The following Studies and Notes, made during the earlier period of the present war and now collected together for publication, do not—as will be evident to the reader—pretend to any sort of completeness in their embrace of the subject, or finality in its presentation. Rather they are scattered thoughts suggested by the large and tangled drama which we are witnessing; and I am sufficiently conscious that their expression involves contradictions as well as repetitions.
The truth is that affairs of this kind—like all the great issues of human life, Love, Politics, Religion, and so forth, do not, at their best, admit of final dispatch in definite views and phrases. They are too vast and complex for that. It is, indeed, quite probable that such things cannot be adequately represented or put before the human mind without logical inconsistencies and contradictions. But (perhaps for that very reason) they are the subjects of the most violent and dogmatic differences of opinion. Nothing people quarrel about more bitterly than Politics—unless it be Religion: both being subjects of which all that one can really say for certain is—that nobody understands them.
When, as in the present war, a dozen or more nations enter into conflict and hurl at each other accusations of the angriest sort (often quite genuinely made and yet absolutely irreconcilable one with another), and when on the top of that scores and hundreds of writers profess to explain the resulting situation in a few brief phrases (but unfortunately their explanations are all different), and calmly affix the blame on “Russia” or “Germany” or “France” or “England”—just as if these names represented certain responsible individuals, supposed for the purposes of the argument to be of very wily and far-scheming disposition—whereas it is perfectly well known that they really represent most complex whirlpools of political forces, in which the merest accidents (as whether two members of a Cabinet have quarrelled, or an Ambassador’s dinner has disagreed with him) may result in a long and fatal train of consequences—it becomes obvious that all so-called “explanations” (though it may be right that they should be attempted) fall infinitely short, of the reality.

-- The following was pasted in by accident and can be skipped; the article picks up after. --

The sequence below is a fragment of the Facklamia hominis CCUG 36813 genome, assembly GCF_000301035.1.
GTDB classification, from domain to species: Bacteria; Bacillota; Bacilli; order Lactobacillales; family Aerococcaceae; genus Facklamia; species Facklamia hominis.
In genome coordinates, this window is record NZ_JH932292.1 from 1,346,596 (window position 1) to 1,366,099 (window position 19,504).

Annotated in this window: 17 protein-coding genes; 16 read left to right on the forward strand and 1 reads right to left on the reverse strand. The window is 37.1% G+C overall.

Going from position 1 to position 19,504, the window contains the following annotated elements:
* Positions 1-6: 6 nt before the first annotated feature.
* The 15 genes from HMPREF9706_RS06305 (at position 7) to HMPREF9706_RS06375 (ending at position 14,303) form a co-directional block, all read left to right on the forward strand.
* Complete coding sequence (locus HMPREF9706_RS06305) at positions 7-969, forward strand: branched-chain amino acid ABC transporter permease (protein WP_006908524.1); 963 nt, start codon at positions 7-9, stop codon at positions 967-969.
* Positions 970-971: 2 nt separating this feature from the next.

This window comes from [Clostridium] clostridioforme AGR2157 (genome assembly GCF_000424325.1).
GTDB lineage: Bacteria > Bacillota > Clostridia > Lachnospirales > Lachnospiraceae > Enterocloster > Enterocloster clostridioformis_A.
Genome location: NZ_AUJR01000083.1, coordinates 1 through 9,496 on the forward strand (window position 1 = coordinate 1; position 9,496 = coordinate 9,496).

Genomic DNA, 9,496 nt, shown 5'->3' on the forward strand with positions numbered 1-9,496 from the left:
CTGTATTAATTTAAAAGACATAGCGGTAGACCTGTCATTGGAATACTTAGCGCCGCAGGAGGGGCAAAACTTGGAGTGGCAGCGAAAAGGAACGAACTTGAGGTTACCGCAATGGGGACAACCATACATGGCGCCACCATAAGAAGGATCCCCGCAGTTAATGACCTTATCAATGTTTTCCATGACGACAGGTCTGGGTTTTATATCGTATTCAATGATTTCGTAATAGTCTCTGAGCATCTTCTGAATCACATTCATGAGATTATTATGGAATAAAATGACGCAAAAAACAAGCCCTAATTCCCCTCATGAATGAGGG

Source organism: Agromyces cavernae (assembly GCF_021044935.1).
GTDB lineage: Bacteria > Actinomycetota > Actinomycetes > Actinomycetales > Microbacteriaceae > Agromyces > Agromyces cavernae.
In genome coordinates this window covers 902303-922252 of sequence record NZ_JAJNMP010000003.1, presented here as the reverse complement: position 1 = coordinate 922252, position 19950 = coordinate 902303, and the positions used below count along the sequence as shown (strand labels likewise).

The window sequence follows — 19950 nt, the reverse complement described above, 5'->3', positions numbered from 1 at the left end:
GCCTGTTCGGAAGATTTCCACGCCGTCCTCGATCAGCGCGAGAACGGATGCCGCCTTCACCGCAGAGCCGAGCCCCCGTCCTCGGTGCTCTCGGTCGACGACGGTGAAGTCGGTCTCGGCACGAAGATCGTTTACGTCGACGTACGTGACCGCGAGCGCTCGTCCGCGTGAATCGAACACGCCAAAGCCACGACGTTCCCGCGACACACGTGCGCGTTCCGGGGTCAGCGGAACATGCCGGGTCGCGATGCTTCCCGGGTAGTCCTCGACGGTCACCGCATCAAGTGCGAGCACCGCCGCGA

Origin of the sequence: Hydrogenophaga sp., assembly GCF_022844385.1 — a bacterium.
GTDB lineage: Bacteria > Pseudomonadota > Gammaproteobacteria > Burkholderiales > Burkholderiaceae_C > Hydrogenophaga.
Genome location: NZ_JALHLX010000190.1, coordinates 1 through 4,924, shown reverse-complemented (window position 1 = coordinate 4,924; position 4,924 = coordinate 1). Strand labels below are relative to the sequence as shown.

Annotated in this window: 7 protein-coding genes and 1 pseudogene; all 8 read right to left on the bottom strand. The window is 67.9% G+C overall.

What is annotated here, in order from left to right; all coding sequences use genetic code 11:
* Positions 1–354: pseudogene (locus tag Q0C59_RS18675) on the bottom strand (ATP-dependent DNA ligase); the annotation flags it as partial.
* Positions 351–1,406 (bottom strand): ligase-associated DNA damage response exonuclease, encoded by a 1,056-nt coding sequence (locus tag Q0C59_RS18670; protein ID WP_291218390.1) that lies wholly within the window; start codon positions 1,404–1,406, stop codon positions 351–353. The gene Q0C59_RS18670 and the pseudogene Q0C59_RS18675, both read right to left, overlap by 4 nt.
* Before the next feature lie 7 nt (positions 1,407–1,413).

Feeling thus the impossibility of dealing at all adequately with the present situation, I have preferred to take here and there just an aspect of it for consideration, with a view especially to the differences between Germany and England. I have thought that instead of spending time over recriminations one might be on safer ground by trying to get at the root-causes of this war (and other wars), thus making one’s conclusions to some degree independent of a multitude of details and accidents, most of which must for ever remain unknown to us.